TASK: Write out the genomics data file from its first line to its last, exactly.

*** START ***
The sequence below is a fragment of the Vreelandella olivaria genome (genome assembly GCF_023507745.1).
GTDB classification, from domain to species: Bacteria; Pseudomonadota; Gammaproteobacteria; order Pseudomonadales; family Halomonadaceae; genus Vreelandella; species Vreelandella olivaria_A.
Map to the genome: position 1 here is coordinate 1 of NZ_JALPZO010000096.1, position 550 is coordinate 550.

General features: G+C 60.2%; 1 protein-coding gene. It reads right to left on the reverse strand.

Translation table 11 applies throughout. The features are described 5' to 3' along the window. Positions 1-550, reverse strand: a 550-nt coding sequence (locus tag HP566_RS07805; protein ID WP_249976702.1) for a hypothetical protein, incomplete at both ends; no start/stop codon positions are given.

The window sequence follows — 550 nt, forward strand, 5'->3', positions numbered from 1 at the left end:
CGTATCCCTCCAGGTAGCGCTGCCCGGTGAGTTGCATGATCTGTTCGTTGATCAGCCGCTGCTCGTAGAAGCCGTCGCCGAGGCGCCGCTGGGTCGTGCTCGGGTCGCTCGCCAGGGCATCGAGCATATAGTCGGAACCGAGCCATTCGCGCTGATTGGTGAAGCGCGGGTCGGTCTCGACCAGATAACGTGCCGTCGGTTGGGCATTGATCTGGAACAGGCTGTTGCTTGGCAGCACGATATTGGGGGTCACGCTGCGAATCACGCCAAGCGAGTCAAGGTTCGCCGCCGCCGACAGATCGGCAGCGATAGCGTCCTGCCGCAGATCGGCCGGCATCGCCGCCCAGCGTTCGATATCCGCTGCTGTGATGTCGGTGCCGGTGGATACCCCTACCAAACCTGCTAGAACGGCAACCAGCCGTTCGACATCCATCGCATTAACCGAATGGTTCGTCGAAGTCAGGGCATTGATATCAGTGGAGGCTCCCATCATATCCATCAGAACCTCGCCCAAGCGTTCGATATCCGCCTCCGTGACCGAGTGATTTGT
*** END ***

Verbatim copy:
The sequence below is a fragment of the Vreelandella olivaria genome (genome assembly GCF_023507745.1).
GTDB classification, from domain to species: Bacteria; Pseudomonadota; Gammaproteobacteria; order Pseudomonadales; family Halomonadaceae; genus Vreelandella; species Vreelandella olivaria_A.
Map to the genome: position 1 here is coordinate 1 of NZ_JALPZO010000096.1, position 550 is coordinate 550.

General features: G+C 60.2%; 1 protein-coding gene. It reads right to left on the reverse strand.

Translation table 11 applies throughout. The features are described 5' to 3' along the window. Positions 1-550, reverse strand: a 550-nt coding sequence (locus tag HP566_RS07805; protein ID WP_249976702.1) for a hypothetical protein, incomplete at both ends; no start/stop codon positions are given.

The window sequence follows — 550 nt, forward strand, 5'->3', positions numbered from 1 at the left end:
CGTATCCCTCCAGGTAGCGCTGCCCGGTGAGTTGCATGATCTGTTCGTTGATCAGCCGCTGCTCGTAGAAGCCGTCGCCGAGGCGCCGCTGGGTCGTGCTCGGGTCGCTCGCCAGGGCATCGAGCATATAGTCGGAACCGAGCCATTCGCGCTGATTGGTGAAGCGCGGGTCGGTCTCGACCAGATAACGTGCCGTCGGTTGGGCATTGATCTGGAACAGGCTGTTGCTTGGCAGCACGATATTGGGGGTCACGCTGCGAATCACGCCAAGCGAGTCAAGGTTCGCCGCCGCCGACAGATCGGCAGCGATAGCGTCCTGCCGCAGATCGGCCGGCATCGCCGCCCAGCGTTCGATATCCGCTGCTGTGATGTCGGTGCCGGTGGATACCCCTACCAAACCTGCTAGAACGGCAACCAGCCGTTCGACATCCATCGCATTAACCGAATGGTTCGTCGAAGTCAGGGCATTGATATCAGTGGAGGCTCCCATCATATCCATCAGAACCTCGCCCAAGCGTTCGATATCCGCCTCCGTGACCGAGTGATTTGT